With its reputation as a pro-growth, low-tax state, Texas should be a favorable place to work on aircraft. But it’s one of a shrinking minority of states that tax repair parts for general aviation aircraft.
The 6.25% sales tax on parts drives significant repair and maintenance business to out-of-state facilities, resulting in a loss of economic activity – and tax revenue – that the Texas Legislative General Aviation Caucus is hoping to reverse, according to officials with the National Business Aviation Association (NBAA).
“Texas is home to over 25,000 GA aircraft, and it’s estimated the state loses about three to five times what is currently remitted in sales tax because of the tax policy disparity in contrast to the 30 to 40 other states that offer the exemption,” said state Rep. Dwayne Bohac, a member of the caucus and author of a bill to exempt repair parts from Texas sales tax. “This legislation will encourage suppliers, manufacturers and other small businesses that serve the general aviation industry to remain and expand in Texas.”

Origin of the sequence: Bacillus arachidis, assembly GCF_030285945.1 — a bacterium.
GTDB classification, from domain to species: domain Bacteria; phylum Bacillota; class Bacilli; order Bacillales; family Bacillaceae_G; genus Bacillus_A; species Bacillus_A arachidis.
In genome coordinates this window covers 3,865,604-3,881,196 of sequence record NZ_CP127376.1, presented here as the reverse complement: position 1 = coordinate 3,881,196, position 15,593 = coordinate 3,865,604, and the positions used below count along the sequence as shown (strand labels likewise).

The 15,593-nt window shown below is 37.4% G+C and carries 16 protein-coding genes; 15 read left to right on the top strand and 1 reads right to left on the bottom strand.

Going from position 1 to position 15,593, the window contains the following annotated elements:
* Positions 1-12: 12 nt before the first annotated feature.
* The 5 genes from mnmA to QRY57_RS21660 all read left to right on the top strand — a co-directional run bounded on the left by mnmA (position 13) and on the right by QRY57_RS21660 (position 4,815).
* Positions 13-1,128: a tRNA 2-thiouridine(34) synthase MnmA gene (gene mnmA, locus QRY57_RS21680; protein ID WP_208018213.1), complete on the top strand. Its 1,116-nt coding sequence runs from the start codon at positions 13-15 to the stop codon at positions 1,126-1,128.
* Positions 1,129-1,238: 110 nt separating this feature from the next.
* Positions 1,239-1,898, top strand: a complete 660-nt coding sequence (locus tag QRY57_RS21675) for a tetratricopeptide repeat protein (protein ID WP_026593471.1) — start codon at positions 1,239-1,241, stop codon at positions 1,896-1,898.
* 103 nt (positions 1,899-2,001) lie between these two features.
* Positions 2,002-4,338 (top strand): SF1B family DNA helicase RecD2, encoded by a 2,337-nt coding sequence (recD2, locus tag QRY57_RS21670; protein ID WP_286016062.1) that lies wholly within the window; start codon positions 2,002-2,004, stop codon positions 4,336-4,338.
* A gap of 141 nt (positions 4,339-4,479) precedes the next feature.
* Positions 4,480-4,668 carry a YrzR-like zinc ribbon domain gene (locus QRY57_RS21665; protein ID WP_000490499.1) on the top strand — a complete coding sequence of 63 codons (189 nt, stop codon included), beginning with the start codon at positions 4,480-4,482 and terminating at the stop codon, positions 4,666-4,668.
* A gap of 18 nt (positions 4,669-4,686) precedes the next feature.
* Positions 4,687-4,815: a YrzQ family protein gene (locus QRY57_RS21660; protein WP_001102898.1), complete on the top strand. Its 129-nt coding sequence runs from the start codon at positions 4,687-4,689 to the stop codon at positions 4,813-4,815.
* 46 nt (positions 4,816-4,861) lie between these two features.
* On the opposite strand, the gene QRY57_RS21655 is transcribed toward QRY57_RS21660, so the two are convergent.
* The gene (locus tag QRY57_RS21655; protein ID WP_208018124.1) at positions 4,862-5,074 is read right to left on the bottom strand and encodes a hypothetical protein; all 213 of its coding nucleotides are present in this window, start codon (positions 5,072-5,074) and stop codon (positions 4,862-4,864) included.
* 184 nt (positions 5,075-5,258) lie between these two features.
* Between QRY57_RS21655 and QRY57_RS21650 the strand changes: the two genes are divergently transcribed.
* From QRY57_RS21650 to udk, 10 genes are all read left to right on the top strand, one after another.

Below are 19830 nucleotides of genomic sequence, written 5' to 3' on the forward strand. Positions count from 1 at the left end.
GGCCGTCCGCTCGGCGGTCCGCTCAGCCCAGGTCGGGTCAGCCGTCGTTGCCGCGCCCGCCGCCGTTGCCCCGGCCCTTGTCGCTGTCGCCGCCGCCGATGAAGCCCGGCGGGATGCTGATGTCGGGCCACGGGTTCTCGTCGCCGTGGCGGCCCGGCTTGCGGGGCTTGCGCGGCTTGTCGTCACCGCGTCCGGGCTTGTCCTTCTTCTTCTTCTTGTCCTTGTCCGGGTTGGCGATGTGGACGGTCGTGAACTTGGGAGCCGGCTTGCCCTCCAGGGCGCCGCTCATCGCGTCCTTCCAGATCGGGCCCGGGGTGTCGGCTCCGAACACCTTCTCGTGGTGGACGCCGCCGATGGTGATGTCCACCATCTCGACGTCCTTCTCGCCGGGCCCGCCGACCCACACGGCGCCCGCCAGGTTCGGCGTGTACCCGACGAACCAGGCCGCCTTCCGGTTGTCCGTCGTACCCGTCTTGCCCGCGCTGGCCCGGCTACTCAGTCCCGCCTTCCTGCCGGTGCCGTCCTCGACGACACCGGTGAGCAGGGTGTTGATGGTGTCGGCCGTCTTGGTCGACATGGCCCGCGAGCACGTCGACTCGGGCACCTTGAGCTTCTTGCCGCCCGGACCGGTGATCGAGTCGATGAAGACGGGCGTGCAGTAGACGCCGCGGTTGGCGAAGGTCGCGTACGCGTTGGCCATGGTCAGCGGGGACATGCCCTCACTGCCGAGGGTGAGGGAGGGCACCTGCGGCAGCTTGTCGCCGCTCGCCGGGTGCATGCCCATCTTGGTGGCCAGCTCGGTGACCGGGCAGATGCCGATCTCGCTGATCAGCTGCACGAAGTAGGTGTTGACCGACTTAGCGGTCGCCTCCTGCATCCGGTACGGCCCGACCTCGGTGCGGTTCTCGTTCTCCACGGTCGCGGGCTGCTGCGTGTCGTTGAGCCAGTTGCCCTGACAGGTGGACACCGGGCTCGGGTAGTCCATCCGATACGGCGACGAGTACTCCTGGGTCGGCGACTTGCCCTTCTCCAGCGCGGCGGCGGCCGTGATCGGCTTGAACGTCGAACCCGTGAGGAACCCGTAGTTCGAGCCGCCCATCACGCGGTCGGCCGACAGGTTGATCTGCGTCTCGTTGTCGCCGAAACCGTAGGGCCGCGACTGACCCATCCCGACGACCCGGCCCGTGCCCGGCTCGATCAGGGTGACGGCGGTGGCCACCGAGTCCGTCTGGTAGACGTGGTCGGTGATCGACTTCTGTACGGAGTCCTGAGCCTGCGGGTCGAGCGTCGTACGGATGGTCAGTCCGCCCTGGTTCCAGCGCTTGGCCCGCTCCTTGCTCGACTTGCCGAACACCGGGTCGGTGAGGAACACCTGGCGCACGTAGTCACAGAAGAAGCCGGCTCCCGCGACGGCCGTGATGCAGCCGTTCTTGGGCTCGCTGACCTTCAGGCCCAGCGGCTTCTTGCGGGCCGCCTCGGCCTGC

Bohac introduced the tax exemption bill last legislative session and it passed the House with little opposition, but was not taken up by the state Senate before the end of the legislative calendar.
During this legislative cycle, NBAA, the Aircraft Owners and Pilots Association, Texans for General Aviation, Partnership for Corporate Aviation Training, McCreery Aviation, Texas Association of Manufacturers and several other groups are pushing for the bill to pass.
“This bill can bring a lot of new business into Texas, and it can help business here be more efficient,” said Steve Hadley, NBAA’s Southwest regional representative. “It will bring jobs and activity to the state. This bill would make Texas more competitive with other states, and more attractive to aviation businesses anxious to bring facilities and jobs to Texas but deterred by the tax.”
The aerospace and aviation industry already employs more than 135,000 people in Texas, and GA alone contributes $22 billion to the state’s economy. The state is home to approximately 1,300 repair shops, parts suppliers and other aviation businesses.
Bohac said industry support will be key in passing the legislation.
“We have a strong group of supporters and advocates working to educate their local legislators,” he said. “They’re showing how this bill puts Texas on a level playing field with the majority of states around the country.”